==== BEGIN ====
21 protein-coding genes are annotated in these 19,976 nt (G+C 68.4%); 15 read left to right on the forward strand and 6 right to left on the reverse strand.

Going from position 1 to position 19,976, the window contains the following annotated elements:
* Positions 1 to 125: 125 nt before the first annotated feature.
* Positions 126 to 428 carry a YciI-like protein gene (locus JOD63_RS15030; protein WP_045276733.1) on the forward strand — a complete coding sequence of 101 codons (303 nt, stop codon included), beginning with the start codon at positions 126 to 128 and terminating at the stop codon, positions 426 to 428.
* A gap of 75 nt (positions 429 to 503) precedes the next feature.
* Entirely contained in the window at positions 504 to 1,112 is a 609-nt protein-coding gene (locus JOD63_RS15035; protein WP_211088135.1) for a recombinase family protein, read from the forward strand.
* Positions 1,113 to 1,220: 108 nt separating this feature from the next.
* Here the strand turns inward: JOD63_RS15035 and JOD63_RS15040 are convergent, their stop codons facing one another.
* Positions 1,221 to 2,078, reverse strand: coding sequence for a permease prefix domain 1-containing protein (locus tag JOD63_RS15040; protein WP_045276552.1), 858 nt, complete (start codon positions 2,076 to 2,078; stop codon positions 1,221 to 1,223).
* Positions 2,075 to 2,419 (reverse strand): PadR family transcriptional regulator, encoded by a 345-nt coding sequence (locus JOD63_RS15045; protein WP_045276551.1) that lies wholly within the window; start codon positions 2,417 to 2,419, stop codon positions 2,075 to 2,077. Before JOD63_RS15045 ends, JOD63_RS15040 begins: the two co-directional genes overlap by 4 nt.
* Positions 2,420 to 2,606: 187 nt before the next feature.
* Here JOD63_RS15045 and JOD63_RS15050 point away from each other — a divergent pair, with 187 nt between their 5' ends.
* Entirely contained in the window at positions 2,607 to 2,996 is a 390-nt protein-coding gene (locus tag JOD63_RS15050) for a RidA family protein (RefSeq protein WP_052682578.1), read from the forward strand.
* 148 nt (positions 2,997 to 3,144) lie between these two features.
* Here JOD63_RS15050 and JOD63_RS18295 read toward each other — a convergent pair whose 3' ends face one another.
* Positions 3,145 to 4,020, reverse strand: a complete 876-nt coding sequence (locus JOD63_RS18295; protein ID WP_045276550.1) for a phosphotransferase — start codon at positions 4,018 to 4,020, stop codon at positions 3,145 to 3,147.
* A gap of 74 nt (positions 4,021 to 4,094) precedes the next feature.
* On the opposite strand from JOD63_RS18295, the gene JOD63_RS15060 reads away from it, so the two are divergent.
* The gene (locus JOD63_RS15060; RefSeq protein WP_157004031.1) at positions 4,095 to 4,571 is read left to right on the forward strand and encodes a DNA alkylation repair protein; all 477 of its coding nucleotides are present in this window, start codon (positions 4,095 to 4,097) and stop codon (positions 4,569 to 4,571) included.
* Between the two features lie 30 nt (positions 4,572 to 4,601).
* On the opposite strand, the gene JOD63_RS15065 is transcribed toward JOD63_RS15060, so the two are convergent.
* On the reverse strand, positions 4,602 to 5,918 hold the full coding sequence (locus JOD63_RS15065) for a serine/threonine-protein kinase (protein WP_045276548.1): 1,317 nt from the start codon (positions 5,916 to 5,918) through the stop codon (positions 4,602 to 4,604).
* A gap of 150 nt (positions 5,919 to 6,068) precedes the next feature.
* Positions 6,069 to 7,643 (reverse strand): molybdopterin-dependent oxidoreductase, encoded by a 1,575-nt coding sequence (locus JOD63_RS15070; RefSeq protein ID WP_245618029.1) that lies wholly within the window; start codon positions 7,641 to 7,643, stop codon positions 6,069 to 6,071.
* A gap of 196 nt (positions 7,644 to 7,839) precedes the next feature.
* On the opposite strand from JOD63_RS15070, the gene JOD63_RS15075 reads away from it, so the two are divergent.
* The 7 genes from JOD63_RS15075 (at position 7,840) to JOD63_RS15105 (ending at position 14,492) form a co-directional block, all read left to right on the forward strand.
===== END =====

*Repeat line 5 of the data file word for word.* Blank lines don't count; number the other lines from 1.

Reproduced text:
* A gap of 75 nt (positions 429 to 503) precedes the next feature.